The major themes in his stories are the problems of the joint-family system, social criticism in a wider sense, love passionate or placid, outside marriage ties or born of conjugal bonds, and love in its waywardness and eccentricities. William Radice in his Introduction to Tagore’s Selected Short Stories states, “. . . we find in Tagore’s stories ample evidences of his reflections on child-marriage and dowry-system; bigoted orthodoxy or casteism; changing landlord-tenant relations; the political frustrations of a rising educated class; the growing gulf between town and country; man’s intimate relation with nature; ruinous litigation; dehumanizing poverty; cruel and corrupt officialdom” (14). These themes are all handled with pathos.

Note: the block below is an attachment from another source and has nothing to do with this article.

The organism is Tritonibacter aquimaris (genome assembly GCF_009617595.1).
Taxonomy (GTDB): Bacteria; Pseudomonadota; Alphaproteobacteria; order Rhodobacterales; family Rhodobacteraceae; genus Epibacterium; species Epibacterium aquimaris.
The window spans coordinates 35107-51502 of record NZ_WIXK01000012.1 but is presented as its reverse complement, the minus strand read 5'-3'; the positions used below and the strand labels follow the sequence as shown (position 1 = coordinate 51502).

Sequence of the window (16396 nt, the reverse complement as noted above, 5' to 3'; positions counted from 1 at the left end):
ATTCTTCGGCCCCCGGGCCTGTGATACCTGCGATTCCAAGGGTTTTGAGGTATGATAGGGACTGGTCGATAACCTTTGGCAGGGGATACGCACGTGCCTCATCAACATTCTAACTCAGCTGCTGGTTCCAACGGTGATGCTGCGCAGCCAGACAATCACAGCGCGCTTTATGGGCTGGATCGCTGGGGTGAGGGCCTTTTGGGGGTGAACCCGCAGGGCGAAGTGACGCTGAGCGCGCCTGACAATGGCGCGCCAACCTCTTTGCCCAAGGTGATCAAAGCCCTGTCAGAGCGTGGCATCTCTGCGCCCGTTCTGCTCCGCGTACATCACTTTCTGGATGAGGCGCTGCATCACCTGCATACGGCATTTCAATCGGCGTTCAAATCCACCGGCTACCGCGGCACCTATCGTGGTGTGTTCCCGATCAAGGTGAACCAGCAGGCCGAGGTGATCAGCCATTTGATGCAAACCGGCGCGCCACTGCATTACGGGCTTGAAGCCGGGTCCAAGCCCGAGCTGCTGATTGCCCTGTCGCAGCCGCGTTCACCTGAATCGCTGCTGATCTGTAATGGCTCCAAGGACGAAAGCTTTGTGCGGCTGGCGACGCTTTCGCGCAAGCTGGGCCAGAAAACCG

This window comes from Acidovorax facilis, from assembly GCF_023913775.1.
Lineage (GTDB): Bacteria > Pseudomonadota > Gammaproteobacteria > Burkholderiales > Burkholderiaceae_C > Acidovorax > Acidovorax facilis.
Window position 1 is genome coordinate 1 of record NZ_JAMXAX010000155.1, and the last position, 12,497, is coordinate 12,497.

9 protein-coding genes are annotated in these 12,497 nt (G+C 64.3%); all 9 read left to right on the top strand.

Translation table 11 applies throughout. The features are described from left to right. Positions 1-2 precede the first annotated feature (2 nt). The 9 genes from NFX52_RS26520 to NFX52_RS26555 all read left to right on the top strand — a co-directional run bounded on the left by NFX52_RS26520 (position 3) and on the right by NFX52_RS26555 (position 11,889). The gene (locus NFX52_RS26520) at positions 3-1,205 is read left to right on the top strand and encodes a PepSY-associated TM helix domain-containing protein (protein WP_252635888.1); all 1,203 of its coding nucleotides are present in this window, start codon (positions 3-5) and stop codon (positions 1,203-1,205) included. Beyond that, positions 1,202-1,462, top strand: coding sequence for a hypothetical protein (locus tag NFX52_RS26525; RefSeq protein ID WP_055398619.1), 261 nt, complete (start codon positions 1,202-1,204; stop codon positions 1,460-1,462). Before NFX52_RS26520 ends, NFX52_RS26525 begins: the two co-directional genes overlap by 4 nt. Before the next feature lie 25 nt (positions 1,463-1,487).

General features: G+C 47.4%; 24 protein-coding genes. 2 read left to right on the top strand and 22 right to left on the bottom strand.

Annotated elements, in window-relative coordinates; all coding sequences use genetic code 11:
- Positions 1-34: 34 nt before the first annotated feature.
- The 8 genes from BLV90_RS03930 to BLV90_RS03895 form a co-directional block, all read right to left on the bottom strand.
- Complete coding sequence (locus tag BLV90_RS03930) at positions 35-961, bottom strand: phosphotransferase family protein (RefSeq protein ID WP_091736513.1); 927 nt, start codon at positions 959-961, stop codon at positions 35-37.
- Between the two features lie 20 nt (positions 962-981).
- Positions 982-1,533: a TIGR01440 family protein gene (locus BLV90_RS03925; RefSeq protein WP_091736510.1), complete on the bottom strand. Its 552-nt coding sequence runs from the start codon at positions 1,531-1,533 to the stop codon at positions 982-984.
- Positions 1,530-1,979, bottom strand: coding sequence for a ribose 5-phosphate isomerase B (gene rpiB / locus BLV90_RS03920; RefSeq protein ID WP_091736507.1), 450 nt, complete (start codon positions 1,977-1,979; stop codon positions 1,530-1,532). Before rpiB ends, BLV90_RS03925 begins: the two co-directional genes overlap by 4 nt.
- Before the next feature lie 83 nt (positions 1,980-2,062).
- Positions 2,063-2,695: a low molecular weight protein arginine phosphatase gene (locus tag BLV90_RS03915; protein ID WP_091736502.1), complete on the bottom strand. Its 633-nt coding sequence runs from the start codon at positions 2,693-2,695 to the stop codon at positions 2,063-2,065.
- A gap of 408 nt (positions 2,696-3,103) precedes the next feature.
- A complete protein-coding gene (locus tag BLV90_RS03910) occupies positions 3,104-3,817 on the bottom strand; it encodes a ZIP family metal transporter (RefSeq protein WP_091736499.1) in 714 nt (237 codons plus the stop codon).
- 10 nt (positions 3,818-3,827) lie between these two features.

Tagore’s characters are never artificial creatures. They are ordinary men and women, and children and babies whom he met in his life in the estate. Till that time ordinary men and women had no entry in Bengali literature. There were none before or after him, who portrayed these categories of characters with so much insight and sympathy. His stories show a wide canvas of reality through which one can have a glimpse of the widest sections of society like peasants, petty officials, poor workers, intelligentsia living in city and villages, impoverished landlords, Brahmin priests, petty traders and so on. Through these characters Tagore shows life as it flows in the Bengali society. The characters have their own personalities. At the same time they are typical of the 19th century Bengal. The tragic conditions of women in all roles of life—wife, mother, daughter, sister—are drawn through a number of characters in his stories. The spineless intelligentsia of Bengal during Tagore’s days makes central characters in some of his stories.